India is the land of festivals, and festivals speak of India’s rich cultural and traditional background. Festivals have become an integral part of every Indian and these aids to spread love and fill the air with laughter. There are many festivals celebrated across the length and breath of the country. Among all the festivals, Janmashtami creates a euphoric atmosphere and is celebrated with lots of enthusiasm and joy all over India.
Sri Krishna Jayanthi commemorates the celebration of the birth of Lord Krishna, Lord Vishnu’s eighth incarnation. Sri Krishna was born on the Rohini Star on Ashtami day. The date of Janmashtami is not fixed as it depends on the cycle of the moon. Usually, it takes place in August or September.
Dahi Handi is one of the main traditions of Janmaashtami celebrations in North India, which is the exuberant enactment of Lord Krishna’s childhood endeavors to steal butter. Clay pots called Dahi Handi that is filled with curd, and butter are suspended high above the ground. A team of youth forms a human pyramid to reach the pot and break it.
Naivedyam distinguish the Gokulashtami in South India. People decorate the front yard with beautiful Kolams, and dangle thoranam made of mango leaves. Drawing the footprint of Lord Krishna using rice flour from the entrance to the Puja room is a typical South Indian style of celebrating Srijayanthi. This signifies that the Lord himself has come home.
Prasadam has a significant place in Hindu festivals. Prasadam is the benedictions of the divine. In India, it is a custom to offer the prepared food to God before one eats. It is believed that the blessing of the Lord is transmitted through the food, and the food becomes prasadam.
For children, Janmashtami brings a lot of joy as the fete means a lot of snacking. Since Lord Krishna was fond of milk and milk products, various dishes of milk mark the festival to please the Lord. Plenty of naivedyam is made. The traditional dishes prepared on Janmashtami include Vella cheedai, Peda, Singhare ki poori, Cashewnut burfi, Shrikand, Mango Shrikand, Gopalkala, Doodhachi kheer, Bhog ki kheer, etc.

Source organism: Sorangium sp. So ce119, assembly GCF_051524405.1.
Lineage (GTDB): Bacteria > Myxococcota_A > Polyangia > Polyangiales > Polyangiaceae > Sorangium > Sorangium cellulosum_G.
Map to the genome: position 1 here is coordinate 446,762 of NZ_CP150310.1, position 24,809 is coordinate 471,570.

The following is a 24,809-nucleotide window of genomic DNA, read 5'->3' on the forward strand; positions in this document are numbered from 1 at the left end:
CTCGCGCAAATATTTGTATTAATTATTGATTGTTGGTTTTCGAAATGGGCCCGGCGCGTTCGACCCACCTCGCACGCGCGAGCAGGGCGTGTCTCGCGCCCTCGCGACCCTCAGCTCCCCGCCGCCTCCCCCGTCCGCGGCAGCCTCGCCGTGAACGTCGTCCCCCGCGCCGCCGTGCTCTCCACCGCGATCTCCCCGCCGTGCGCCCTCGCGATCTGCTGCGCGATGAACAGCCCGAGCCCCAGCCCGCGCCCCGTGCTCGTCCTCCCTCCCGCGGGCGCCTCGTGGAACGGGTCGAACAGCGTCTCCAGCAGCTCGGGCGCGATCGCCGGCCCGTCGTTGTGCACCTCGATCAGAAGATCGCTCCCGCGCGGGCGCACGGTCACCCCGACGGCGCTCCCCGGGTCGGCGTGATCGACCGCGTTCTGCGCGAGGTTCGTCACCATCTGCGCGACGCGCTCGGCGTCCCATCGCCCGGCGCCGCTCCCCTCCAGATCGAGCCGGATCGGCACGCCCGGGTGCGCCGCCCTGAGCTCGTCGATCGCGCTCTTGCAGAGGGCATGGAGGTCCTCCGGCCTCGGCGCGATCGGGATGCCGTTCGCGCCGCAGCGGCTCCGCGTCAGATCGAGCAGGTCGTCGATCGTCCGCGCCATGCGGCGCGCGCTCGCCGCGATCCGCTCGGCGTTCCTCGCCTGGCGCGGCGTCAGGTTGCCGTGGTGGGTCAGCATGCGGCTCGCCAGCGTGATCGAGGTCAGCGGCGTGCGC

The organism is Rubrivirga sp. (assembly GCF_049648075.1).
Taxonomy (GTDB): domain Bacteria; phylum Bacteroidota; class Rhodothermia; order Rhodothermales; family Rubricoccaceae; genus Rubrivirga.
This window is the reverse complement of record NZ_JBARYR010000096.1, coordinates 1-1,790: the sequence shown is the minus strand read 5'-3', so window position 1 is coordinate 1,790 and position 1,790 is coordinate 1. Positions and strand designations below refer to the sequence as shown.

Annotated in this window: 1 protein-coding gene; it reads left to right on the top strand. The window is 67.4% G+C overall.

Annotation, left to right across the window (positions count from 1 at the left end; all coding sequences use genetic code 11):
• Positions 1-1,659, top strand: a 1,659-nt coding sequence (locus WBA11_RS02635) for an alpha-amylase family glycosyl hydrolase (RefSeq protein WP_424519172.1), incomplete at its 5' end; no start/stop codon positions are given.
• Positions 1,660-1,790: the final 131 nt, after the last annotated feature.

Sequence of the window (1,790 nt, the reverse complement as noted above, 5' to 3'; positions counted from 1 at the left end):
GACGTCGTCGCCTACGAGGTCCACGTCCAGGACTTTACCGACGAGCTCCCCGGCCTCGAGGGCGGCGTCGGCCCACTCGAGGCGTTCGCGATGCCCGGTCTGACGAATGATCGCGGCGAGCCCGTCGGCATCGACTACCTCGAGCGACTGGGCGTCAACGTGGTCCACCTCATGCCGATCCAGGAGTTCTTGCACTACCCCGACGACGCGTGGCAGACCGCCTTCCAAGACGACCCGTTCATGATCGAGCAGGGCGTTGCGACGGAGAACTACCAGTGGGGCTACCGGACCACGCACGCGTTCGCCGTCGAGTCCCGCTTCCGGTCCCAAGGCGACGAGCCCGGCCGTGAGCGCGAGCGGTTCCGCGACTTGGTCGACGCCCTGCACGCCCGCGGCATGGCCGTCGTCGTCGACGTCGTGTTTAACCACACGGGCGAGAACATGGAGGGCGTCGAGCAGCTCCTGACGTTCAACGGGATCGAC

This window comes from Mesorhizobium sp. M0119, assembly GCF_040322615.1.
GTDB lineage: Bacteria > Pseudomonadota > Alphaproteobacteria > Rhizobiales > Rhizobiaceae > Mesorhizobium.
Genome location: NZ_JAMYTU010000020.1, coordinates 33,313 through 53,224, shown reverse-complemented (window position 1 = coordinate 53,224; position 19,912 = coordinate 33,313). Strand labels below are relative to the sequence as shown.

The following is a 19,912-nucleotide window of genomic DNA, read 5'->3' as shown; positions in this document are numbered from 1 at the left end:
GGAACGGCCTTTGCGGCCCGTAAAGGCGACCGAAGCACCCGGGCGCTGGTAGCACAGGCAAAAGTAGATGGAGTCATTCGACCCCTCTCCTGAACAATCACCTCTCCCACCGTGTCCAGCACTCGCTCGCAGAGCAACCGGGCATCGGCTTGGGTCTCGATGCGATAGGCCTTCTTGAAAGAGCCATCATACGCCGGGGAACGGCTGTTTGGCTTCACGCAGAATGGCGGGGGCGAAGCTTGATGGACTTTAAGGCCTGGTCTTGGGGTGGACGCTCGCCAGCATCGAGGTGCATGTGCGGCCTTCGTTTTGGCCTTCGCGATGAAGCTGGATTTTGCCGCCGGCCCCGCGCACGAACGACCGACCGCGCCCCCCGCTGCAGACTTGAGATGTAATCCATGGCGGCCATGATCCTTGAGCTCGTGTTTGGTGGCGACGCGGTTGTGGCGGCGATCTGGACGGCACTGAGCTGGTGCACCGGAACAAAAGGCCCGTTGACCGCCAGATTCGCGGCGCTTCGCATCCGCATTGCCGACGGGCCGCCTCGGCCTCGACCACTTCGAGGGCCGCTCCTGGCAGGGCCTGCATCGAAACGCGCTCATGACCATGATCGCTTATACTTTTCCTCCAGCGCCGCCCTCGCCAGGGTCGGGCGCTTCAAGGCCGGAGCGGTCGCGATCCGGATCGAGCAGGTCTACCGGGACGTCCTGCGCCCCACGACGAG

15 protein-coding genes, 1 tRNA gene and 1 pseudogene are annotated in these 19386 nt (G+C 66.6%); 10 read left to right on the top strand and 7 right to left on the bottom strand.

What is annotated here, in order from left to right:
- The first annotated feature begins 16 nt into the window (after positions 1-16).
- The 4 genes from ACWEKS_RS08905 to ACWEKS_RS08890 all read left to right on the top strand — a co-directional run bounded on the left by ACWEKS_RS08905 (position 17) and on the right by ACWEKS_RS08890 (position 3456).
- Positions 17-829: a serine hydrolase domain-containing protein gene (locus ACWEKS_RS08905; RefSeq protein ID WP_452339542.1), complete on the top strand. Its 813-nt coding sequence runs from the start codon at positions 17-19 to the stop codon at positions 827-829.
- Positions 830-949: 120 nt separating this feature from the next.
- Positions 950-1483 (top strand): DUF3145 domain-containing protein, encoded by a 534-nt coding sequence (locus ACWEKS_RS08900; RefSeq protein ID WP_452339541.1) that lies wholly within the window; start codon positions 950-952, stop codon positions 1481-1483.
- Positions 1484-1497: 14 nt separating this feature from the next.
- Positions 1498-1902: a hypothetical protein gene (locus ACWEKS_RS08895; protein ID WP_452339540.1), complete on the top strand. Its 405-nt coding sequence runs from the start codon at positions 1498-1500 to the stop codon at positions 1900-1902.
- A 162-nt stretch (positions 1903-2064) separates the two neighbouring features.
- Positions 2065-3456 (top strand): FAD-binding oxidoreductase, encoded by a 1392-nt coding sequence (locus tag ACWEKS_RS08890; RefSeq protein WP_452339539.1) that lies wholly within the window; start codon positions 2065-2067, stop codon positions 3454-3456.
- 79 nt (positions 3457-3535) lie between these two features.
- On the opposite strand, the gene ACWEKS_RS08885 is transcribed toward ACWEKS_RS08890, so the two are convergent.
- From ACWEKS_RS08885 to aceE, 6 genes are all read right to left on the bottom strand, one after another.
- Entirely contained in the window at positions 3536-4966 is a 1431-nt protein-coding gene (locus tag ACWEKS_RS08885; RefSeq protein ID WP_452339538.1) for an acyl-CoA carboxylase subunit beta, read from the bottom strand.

Since milk and milk products were Sri Krishna’s favored childhood food, plenty of milk products such as Milk, Butter, Navaneedham (a mixture of butter with sugar), curd are given in offerings. Wide variety of fruits, especially Jamun fruit, which is Lord Krishna’s favorite fruit, kalkandu (Rock candy), and panagam (Jaggery mixed with water) offer up to the Lord.
In South India, it is a custom to offer five types of savouries to the Lord. These snacks are prepared using rice flour as the main ingredient. Kai Murukku, Seedai, Ven Murukku, Butter Murukku, Thenkuzhal, Ribbon Pakoda, and Mullu Murukku are some of the savouries made on the occasion.
The jubilation reaches its peak at midnight with the birth of Lord Krishna. The cradle containing Lord’s idol is rocked and conch is blown. After chanting mantras, Naivedyam is offered to the Lord. Devotional songs and dance mark the festivity. The major highlights of the festival include Rasaleela, processions with tabloids depicting various episodes from the life of Sri Krishna. Many people observe day long fast and break it by eating prasadams after performing Puja in the evening.
Celebrate Janmashtami with much zeal and enthusiasm and experience the benevolence of Lord Krishna.